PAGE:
Normal length drills, such as come in the average assortment, are called jobber length. If a longer drill is needed, a good hardware shop will offer an aircraft or extra-length drill. If a shorter twist drill is desired, it is referred to as a screw-machine drill. Twist drills are offered in solid carbide and carbide-tipped as well. Carbide-tipped is the choice for drilling concrete.

Leslie and Drill Doctor drill bit sharpening machines
While it is possible to sharpen a twist drill by eye at a bench grinder, a jig or dedicated machine is necessary if out of the box accuracy is to be restored. Here we have two dedicated machines.

Twist drills are difficult for users to sharpen. Great lengths are taken during manufacturing to have the lips at the same vertical height and angle. If the resulting point is not perfectly centered, and each lip does not cut a chip of equal width and thickness, the drill will wander and you will end up with an oversize hole that may not be straight either. While a skilled machinist can sharpen a twist drill by eye on a bench grinder, it will only do non-critical work thereafter! Only a drill sharpening jig or a dedicated machine will restore, new out of the box, accuracy to a dull drill.

Filing a lip into a drill bit for punching through copper
Lipping a drill for brass, which will make for easy and safe drilling of brass and copper.

The attack angle of a twist drill is controlled by the rate of twist of the flute. Drills are generally manufactured for cutting steel, which happily works out well for wood as well. This is far too aggressive for nonferrous metals such as brass and copper, which like a 5° negative rake angle. Breakout as the drill exits the material on the far side is particularly troublesome and commonly results in the workpiece spinning on the drill press table or the drill motor spinning in the operator's hands. Either can result in severe injury. This dangerous situation can be almost completely overcome by creating a small flat on the lip that is parallel to the axis of the drill. Called lipping, it turns a unpredictable beast into a gentle pussy cat. What you are doing is effectively changing the rake angle of the drill to 0° instead of 15° positive. The flat does not have to be big, (1/64" or less). The downside of lipping is that the drill will no longer drill steel unless you sharpen the point sufficiently to remove the flat. If you only own one set of drills, that is good reason to keep the lipping flat no larger than necessary.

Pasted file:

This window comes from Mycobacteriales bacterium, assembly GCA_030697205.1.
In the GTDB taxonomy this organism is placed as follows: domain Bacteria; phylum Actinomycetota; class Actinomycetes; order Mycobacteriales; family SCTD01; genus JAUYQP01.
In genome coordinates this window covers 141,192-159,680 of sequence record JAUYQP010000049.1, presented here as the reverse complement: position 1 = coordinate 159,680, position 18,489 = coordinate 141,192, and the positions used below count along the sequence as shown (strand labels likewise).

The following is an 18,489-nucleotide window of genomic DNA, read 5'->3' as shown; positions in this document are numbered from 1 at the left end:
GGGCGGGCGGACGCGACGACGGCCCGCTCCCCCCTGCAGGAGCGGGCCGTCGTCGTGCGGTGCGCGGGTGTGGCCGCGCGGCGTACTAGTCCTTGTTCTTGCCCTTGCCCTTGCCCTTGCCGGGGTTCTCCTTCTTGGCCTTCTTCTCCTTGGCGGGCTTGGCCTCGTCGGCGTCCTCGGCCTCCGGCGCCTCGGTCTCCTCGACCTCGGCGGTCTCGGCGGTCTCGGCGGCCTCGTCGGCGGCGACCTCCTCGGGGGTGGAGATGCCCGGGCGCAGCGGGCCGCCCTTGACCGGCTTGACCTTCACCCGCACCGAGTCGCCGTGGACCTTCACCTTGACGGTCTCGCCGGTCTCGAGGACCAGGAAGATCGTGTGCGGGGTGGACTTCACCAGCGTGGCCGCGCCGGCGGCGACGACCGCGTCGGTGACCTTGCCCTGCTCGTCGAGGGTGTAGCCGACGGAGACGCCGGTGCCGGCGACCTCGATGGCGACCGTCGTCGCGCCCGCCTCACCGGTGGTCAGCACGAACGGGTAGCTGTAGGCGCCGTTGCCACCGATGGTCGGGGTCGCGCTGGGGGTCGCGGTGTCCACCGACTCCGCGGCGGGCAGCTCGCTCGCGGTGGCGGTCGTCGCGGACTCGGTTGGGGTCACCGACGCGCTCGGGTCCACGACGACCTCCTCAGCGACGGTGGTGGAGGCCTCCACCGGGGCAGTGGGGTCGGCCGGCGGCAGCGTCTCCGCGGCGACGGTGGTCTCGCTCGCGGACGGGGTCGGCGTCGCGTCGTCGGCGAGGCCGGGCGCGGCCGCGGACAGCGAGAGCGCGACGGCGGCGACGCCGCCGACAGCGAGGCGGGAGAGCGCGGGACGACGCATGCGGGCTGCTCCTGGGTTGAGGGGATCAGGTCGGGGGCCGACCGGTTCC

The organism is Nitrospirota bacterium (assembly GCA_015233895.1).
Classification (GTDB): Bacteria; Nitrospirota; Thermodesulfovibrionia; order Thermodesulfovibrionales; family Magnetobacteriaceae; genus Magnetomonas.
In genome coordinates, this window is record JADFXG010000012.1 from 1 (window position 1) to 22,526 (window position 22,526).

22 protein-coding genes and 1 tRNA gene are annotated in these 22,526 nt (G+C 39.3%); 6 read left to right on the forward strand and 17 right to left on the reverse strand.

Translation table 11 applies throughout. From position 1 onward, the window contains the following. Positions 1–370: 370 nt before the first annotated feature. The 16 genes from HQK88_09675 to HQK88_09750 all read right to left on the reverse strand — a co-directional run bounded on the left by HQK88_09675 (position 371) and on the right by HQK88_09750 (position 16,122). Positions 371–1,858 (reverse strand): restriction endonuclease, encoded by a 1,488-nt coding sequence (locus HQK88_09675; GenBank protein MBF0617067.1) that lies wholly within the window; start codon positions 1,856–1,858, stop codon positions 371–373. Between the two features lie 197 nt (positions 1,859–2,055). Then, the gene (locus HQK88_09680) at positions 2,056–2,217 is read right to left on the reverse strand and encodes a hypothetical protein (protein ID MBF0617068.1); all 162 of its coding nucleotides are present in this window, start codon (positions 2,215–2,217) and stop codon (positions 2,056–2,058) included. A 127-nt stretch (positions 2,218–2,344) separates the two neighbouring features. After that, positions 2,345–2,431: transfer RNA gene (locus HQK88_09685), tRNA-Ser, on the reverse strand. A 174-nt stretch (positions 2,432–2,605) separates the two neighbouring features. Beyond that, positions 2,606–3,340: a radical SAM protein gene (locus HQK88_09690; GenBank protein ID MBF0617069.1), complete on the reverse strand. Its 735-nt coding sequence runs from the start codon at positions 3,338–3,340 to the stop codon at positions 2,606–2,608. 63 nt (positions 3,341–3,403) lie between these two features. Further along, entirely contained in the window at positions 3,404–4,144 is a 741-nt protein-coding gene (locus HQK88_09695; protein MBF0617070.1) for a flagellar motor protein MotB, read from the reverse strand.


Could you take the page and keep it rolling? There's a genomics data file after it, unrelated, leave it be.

Plenty of speed is the order of the day when drilling wood. You can use up to 3000 RPM for drills 1/4" and smaller. Speed charts are readily available and it is good to have one on the shop wall. Center punching is a must if you want accurate hole location.

Twist drills are perfect when you want a very accurate diameter hole. Say you want a press fit for a 3/16" (.1875" dia.) steel pin in a cabinet you are building. A #13 drill makes a .185 dia. hole, giving you a .0025 press fit for the pin. When desiring a very accurate hole it is best to drill 1/64" undersize, and then make the final drilling with a new, or freshly sharpened, drill of the desired diameter. If drilling a large hole this could entail three drillings: drilling 1/4" to expedite the quick sinking of the larger hole you desire, drilling 1/64" undersize and final drilling of the desired size.